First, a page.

Email essentials

The 8 essential parts of an email: A comprehensive guide

Reading Time: 8 minutes

Many business owners and marketers believe that putting together a relevant subject line and an email body is enough to run a successful email marketing campaign.

While these elements form the foundation of a good marketing or business email, a well-crafted one consists of several other essential parts.

Statista shows that there are over 4 billion daily email users worldwide, many of whom are marketers. This number underscores the widespread importance of email marketing in the business landscape.

In this article, you’ll learn the eight essential parts of an email and how to optimize them to create engaging messages.

Let’s get started.

Subject line

The subject line is one of the most important parts of an email. It’s the first opportunity to catch your recipients’ attention, providing them with information on what the email is about.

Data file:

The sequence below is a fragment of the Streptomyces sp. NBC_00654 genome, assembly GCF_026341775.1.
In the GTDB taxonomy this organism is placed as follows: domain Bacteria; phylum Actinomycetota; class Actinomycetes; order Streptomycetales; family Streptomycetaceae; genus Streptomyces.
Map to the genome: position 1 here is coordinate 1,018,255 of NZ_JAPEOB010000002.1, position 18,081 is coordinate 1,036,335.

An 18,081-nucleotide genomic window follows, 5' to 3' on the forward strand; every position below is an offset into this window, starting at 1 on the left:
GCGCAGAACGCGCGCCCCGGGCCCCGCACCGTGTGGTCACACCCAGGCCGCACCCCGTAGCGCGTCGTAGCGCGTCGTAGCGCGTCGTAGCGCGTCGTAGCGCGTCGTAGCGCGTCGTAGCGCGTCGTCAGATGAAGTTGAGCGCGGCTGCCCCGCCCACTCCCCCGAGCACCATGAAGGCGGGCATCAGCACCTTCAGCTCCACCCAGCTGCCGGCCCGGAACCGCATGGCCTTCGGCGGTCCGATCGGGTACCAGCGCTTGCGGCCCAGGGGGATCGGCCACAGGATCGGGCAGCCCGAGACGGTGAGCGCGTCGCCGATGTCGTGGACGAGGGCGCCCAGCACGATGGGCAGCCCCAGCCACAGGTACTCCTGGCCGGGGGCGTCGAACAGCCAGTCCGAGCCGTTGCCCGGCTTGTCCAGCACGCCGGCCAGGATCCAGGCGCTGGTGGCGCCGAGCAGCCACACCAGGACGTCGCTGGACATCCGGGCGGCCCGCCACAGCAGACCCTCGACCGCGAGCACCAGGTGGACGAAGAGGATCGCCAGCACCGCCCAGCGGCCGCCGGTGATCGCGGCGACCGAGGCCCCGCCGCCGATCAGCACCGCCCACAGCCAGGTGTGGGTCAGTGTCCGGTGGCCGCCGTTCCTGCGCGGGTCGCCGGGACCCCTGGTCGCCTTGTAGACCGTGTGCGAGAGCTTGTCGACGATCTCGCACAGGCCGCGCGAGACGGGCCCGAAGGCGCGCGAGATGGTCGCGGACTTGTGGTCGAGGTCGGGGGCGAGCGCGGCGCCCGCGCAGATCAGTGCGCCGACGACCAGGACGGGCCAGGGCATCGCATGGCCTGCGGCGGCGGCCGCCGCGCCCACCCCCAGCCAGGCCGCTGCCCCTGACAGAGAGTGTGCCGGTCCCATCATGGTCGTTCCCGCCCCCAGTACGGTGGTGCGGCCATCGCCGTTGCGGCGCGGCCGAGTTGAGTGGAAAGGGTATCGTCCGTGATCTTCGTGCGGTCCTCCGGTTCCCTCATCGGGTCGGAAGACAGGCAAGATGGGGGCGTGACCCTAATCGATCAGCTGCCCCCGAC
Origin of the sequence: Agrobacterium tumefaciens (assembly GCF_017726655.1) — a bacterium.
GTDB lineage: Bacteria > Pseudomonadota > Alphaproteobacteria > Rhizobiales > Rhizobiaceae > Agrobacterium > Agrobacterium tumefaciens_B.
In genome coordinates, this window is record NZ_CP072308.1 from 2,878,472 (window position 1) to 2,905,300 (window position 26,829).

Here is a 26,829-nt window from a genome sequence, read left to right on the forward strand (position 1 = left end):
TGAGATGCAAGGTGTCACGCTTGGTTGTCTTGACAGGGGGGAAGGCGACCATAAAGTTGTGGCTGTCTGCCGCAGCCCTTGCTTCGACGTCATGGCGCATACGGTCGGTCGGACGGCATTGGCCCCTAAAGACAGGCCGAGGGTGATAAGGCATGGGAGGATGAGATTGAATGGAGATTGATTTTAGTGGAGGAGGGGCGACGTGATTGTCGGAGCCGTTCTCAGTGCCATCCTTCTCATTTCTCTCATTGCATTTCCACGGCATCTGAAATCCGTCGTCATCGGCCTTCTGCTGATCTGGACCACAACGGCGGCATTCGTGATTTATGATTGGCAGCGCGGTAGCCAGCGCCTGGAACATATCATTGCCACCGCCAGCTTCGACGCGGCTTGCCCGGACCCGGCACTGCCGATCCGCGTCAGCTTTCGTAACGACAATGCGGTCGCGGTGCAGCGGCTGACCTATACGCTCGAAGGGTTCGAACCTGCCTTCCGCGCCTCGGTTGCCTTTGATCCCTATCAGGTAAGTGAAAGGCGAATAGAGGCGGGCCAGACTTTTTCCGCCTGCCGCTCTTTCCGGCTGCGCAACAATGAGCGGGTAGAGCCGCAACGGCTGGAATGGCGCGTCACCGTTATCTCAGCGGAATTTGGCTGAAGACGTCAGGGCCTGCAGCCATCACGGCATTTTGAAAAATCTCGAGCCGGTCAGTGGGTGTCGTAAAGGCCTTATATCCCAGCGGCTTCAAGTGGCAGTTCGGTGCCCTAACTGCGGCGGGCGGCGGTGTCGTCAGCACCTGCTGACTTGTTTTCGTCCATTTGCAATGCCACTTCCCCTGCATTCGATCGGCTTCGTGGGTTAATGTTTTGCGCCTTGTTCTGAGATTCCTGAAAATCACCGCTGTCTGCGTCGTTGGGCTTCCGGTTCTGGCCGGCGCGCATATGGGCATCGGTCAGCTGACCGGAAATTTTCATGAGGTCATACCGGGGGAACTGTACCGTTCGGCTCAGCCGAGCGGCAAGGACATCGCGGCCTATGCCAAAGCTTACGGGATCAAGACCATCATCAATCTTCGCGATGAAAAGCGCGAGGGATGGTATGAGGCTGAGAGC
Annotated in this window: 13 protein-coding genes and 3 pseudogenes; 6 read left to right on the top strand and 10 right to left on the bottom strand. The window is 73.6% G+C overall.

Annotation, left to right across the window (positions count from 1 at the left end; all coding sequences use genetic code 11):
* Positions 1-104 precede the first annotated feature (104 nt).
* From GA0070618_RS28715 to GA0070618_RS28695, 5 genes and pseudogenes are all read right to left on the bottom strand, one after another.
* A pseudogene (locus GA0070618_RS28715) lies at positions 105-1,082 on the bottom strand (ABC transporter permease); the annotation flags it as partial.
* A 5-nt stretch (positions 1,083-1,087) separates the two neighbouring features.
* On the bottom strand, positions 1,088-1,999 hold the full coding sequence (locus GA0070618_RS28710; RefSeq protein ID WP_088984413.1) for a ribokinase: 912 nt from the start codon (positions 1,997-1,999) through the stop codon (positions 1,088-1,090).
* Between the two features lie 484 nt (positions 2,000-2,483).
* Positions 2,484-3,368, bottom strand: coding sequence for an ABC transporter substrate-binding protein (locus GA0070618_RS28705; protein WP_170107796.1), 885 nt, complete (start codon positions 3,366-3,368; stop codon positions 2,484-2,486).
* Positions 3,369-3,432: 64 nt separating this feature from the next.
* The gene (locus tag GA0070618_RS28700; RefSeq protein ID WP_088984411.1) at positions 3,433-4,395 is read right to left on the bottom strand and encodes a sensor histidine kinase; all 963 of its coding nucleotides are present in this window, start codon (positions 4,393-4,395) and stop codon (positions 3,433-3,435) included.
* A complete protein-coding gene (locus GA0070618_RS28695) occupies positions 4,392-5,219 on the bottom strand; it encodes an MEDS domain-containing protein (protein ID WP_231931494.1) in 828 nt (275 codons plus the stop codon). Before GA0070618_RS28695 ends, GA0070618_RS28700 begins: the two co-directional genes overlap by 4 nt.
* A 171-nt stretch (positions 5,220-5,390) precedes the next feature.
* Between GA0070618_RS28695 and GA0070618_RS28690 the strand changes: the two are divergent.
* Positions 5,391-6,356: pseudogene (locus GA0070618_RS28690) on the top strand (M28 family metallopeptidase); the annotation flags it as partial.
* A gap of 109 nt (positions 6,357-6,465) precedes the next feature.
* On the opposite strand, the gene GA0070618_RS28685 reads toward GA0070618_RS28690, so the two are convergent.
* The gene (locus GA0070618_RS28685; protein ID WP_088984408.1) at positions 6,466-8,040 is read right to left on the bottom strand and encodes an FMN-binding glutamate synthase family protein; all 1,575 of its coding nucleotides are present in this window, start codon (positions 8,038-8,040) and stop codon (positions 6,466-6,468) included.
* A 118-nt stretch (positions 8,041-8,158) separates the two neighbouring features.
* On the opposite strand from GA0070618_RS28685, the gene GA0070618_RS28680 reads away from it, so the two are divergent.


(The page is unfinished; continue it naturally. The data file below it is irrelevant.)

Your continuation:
Of all the email components, this is one of the main determining factors in whether the recipient will open your email or ignore it.

The secret to crafting a catchy email subject line is making it specific and relevant to the reader—including using humor if needed. In the example below, Grammarly ticks all the boxes with this subject line:

Here are some guidelines to make your subject line stand out:

  • Keep it interesting by asking questions, such as “Have you seen this?”.
  • Add personalization for relevance.
  • Clearly specify the benefits. For example, “Want 20% percent off?”.
  • Stay true to your brand voice and image.

Omnisend’s email subject line generator makes it easy to generate high-converting email subject lines for free.